Editor Neville Marten welcomes you to the magazine with thoughts on performance.
this month’s cover feature is all about blues, but in truth anyone can benefit from it. John Wheatcroft is a superb player and tutor and his Blues Workout will prepare you for anything on your musical horizon, be it Wembley Stadium or a jam down at the blues club where you’re hoping to impress local bands with your prowess – and employability.
The feature is the most thorough workout you’re likely to encounter, and is something you can refer to time and time again, as it’s theory as well as technique based.
Wheaty hints in the feature that there’s another element to being a musician, one that’s equally vital to master, and that’s the performance itself. It’s all well and good being the best bedroom guitarist there is, but if you can’t interact with other band members or connect with your audience during a show, then really only half the job is done.
A large part of a crowd’s enjoyment of a band is to see that its members are getting off on it, too. If you’re playing with a smile on your face, and interacting with others who are in similar throes of musical ecstacy, then how can the audience not feed off that? Where John’s feature comes in is that, the more preparation you’ve done and the more confident you are with the material and your ability to play it, the more convincing your on-stage persona is likely to be.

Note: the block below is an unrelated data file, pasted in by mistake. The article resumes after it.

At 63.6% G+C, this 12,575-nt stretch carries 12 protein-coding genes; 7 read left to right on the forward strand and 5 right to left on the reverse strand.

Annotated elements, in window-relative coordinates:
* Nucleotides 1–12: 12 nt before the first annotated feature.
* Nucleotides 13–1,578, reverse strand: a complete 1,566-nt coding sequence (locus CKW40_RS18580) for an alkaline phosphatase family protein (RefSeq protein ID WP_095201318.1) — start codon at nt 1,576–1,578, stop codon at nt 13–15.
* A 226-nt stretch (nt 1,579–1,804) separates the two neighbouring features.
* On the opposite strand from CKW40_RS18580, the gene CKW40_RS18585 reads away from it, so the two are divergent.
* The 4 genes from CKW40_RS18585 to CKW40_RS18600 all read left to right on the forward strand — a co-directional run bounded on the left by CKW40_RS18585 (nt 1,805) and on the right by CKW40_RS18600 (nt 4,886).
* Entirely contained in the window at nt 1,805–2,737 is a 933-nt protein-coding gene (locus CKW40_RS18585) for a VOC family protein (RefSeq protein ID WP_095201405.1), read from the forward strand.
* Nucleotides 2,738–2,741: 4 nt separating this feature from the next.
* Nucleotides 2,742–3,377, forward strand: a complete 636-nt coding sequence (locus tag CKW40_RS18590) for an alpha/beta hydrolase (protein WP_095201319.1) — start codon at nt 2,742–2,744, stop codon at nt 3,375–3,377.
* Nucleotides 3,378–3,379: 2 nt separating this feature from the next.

Some musicians are infuriatingly natural performers – the old gag is that they open the fridge door, the light comes on and they do 20 minutes. But for many of us, it’s daunting to leave the inhibitions at the stage door, plant the foot on the monitor, stick the head back and give it some welly.
Actually, a friend of mine struggled with this, so he rented a rehearsal studio once a week for six weeks, and practised how to ‘perform’ his parts in the band’s set, in front of the room’s full-length mirror. It didn’t turn him into a natural overnight, but it did what John’s lesson does, and gave him the tools with which to get the job done. Worth thinking about?
What really is worth thinking about is our second great offer of a free digital edition when you buy this one. Go on, try it: I think you’ll like it.